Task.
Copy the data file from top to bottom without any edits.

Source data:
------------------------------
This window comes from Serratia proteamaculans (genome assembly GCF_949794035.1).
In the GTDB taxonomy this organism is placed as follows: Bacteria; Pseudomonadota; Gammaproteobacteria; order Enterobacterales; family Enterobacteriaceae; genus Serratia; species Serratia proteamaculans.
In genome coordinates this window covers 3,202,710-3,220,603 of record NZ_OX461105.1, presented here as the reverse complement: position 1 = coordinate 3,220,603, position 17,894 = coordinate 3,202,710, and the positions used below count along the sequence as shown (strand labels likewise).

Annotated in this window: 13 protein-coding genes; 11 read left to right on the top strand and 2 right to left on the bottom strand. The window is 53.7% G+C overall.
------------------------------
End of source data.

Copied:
This window comes from Serratia proteamaculans (genome assembly GCF_949794035.1).
In the GTDB taxonomy this organism is placed as follows: Bacteria; Pseudomonadota; Gammaproteobacteria; order Enterobacterales; family Enterobacteriaceae; genus Serratia; species Serratia proteamaculans.
In genome coordinates this window covers 3,202,710-3,220,603 of record NZ_OX461105.1, presented here as the reverse complement: position 1 = coordinate 3,220,603, position 17,894 = coordinate 3,202,710, and the positions used below count along the sequence as shown (strand labels likewise).

Annotated in this window: 13 protein-coding genes; 11 read left to right on the top strand and 2 right to left on the bottom strand. The window is 53.7% G+C overall.